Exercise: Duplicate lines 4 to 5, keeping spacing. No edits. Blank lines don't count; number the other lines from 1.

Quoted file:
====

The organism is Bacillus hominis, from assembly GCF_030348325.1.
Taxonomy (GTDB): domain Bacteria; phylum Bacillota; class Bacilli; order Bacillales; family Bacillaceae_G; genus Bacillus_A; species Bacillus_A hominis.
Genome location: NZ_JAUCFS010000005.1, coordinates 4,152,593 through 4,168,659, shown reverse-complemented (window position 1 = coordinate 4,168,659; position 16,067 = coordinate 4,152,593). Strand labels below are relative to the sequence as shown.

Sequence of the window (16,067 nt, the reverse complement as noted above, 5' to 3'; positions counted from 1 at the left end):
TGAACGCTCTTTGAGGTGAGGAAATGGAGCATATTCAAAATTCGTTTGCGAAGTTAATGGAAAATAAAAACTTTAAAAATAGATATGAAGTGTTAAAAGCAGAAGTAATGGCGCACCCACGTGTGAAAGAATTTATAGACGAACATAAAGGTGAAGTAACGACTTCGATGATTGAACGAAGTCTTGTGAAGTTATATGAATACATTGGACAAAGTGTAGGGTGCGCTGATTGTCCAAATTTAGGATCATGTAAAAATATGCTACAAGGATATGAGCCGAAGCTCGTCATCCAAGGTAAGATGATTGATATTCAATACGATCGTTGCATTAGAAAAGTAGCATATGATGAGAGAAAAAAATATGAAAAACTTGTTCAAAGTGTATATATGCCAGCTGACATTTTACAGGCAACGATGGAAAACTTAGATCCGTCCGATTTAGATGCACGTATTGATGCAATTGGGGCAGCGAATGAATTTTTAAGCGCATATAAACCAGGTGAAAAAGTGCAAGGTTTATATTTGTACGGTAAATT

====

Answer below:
Sequence of the window (16,067 nt, the reverse complement as noted above, 5' to 3'; positions counted from 1 at the left end):
TGAACGCTCTTTGAGGTGAGGAAATGGAGCATATTCAAAATTCGTTTGCGAAGTTAATGGAAAATAAAAACTTTAAAAATAGATATGAAGTGTTAAAAGCAGAAGTAATGGCGCACCCACGTGTGAAAGAATTTATAGACGAACATAAAGGTGAAGTAACGACTTCGATGATTGAACGAAGTCTTGTGAAGTTATATGAATACATTGGACAAAGTGTAGGGTGCGCTGATTGTCCAAATTTAGGATCATGTAAAAATATGCTACAAGGATATGAGCCGAAGCTCGTCATCCAAGGTAAGATGATTGATATTCAATACGATCGTTGCATTAGAAAAGTAGCATATGATGAGAGAAAAAAATATGAAAAACTTGTTCAAAGTGTATATATGCCAGCTGACATTTTACAGGCAACGATGGAAAACTTAGATCCGTCCGATTTAGATGCACGTATTGATGCAATTGGGGCAGCGAATGAATTTTTAAGCGCATATAAACCAGGTGAAAAAGTGCAAGGTTTATATTTGTACGGTAAATT